A novel survey conducted in June by organisers Richmond Events at the Finance Directors’ Forum on board the Arcadia found many similarities – and some quite striking differences – between the sexes.
Of the 200-plus FDs who attended the event, 138 completed the survey questionnaire. The split was 90% male, 10% female (ignoring the 3% who didn’t specify), with an average age of 44. Given the relatively few women who took part there has to be a certain allowance for statistical margins of error relating to female responses, but we can at least confirm that the 90/10 gender split closely matches that of Financial Director subscribers.
About two-thirds of men didn’t think there was a glass ceiling in their organisation as far as promotions are concerned – two-thirds of women agreed. However, although two-thirds of men didn’t think there was a glass ceiling on pay, two-thirds of women said there was.
Intriguingly, most men thought there was “a policy of true gender equality” at their organisation – but barely a third thought women were “well-represented at senior level” – so much for true gender equality. One-in-seven male FDs, and one-in-12 women, said they would prefer their immediate boss to be the same sex.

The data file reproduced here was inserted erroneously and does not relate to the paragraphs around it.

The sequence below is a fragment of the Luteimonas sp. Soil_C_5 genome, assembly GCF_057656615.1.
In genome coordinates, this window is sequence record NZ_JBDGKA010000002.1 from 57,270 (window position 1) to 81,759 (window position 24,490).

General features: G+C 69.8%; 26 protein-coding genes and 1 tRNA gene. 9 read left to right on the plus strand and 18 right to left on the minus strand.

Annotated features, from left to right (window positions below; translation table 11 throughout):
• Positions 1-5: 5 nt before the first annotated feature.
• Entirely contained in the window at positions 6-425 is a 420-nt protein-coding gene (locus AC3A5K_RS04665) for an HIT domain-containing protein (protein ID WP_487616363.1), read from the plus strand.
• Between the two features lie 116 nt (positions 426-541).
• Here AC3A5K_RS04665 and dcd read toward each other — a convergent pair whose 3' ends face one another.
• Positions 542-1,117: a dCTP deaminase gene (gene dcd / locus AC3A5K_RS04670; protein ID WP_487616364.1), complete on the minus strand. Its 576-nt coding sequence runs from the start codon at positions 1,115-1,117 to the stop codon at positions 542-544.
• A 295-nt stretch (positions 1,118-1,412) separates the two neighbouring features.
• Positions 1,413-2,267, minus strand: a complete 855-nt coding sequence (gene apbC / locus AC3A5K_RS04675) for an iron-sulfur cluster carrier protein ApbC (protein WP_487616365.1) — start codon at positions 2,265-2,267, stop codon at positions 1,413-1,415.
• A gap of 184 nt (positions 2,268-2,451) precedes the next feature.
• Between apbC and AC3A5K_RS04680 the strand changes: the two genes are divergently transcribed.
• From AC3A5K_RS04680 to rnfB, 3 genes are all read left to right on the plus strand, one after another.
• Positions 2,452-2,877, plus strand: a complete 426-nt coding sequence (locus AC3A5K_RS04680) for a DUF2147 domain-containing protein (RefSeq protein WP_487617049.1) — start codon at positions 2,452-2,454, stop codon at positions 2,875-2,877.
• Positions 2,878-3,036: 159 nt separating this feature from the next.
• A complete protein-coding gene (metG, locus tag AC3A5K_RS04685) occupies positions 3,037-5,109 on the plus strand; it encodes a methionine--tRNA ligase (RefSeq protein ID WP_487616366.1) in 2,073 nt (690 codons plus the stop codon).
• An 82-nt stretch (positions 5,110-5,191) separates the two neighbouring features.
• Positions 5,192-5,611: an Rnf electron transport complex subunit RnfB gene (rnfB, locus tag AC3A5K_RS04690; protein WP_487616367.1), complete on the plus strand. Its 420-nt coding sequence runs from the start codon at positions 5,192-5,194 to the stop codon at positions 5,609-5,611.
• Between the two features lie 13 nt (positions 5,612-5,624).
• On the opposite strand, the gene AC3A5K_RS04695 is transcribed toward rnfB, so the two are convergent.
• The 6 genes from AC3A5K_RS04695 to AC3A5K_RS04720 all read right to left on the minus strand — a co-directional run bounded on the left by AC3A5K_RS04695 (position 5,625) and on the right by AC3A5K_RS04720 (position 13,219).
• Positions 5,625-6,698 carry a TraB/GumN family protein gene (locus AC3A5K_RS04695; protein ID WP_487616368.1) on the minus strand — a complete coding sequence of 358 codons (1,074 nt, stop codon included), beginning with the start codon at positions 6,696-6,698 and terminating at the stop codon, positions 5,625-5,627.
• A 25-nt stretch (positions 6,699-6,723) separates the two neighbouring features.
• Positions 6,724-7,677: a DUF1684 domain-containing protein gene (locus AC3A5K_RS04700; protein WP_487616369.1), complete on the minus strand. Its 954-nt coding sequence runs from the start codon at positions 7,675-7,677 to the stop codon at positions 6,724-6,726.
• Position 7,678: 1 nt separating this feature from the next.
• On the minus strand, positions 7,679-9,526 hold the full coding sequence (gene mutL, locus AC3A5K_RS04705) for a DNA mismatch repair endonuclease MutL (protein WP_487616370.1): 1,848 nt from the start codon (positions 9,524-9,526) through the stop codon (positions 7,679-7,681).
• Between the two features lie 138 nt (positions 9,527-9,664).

So, while most women feel they can go as far as their capabilities can take them, they don’t feel they’ll be rewarded commensurately. At the same time, almost two-thirds of men and women agree they receive an “adequate” salary, with a further 10% or so saying they have a “generous” salary.
More surprising is the finding that women appear to have greater pay ambitions than men: women FDs expect to earn £144,200 in salary and bonuses in three years’ time, while men expect just £127,400. But, looking five years ahead, men hope for £161,500, a little higher than women’s expectations of £159,400.
Given the pay glass ceiling, how do women expect to earn so much money?
By moving to another company. Only 40% of male FDs expect to move (a) into the same sort of job in a bigger organisation or (b) into a bigger job at a new organisation – but 56% of women expect to do so as the next step in their career. Men are much more likely than women to expect a bigger job with their current employer. About 5% of all FDs hope to start their own business.